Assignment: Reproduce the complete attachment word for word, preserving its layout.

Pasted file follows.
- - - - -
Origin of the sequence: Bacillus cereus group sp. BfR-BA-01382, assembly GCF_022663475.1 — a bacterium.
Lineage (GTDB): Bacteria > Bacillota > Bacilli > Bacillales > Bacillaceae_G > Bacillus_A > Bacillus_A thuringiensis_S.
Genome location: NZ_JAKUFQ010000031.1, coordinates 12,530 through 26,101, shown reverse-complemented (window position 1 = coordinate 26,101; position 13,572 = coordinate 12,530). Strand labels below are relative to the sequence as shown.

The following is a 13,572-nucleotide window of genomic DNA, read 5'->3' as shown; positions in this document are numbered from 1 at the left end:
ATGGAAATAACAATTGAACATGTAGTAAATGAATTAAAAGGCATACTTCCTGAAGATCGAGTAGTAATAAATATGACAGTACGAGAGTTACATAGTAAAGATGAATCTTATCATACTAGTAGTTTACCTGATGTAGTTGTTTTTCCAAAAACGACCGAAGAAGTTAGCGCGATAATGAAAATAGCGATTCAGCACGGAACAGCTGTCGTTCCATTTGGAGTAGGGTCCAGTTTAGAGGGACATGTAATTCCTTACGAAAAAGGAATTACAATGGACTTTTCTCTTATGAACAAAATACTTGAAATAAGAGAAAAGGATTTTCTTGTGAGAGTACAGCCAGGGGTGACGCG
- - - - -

Origin of the sequence: Bacillus cereus group sp. BfR-BA-01382, assembly GCF_022663475.1 — a bacterium.
Lineage (GTDB): Bacteria > Bacillota > Bacilli > Bacillales > Bacillaceae_G > Bacillus_A > Bacillus_A thuringiensis_S.
Genome location: NZ_JAKUFQ010000031.1, coordinates 12,530 through 26,101, shown reverse-complemented (window position 1 = coordinate 26,101; position 13,572 = coordinate 12,530). Strand labels below are relative to the sequence as shown.

The following is a 13,572-nucleotide window of genomic DNA, read 5'->3' as shown; positions in this document are numbered from 1 at the left end:
ATGGAAATAACAATTGAACATGTAGTAAATGAATTAAAAGGCATACTTCCTGAAGATCGAGTAGTAATAAATATGACAGTACGAGAGTTACATAGTAAAGATGAATCTTATCATACTAGTAGTTTACCTGATGTAGTTGTTTTTCCAAAAACGACCGAAGAAGTTAGCGCGATAATGAAAATAGCGATTCAGCACGGAACAGCTGTCGTTCCATTTGGAGTAGGGTCCAGTTTAGAGGGACATGTAATTCCTTACGAAAAAGGAATTACAATGGACTTTTCTCTTATGAACAAAATACTTGAAATAAGAGAAAAGGATTTTCTTGTGAGAGTACAGCCAGGGGTGACGCG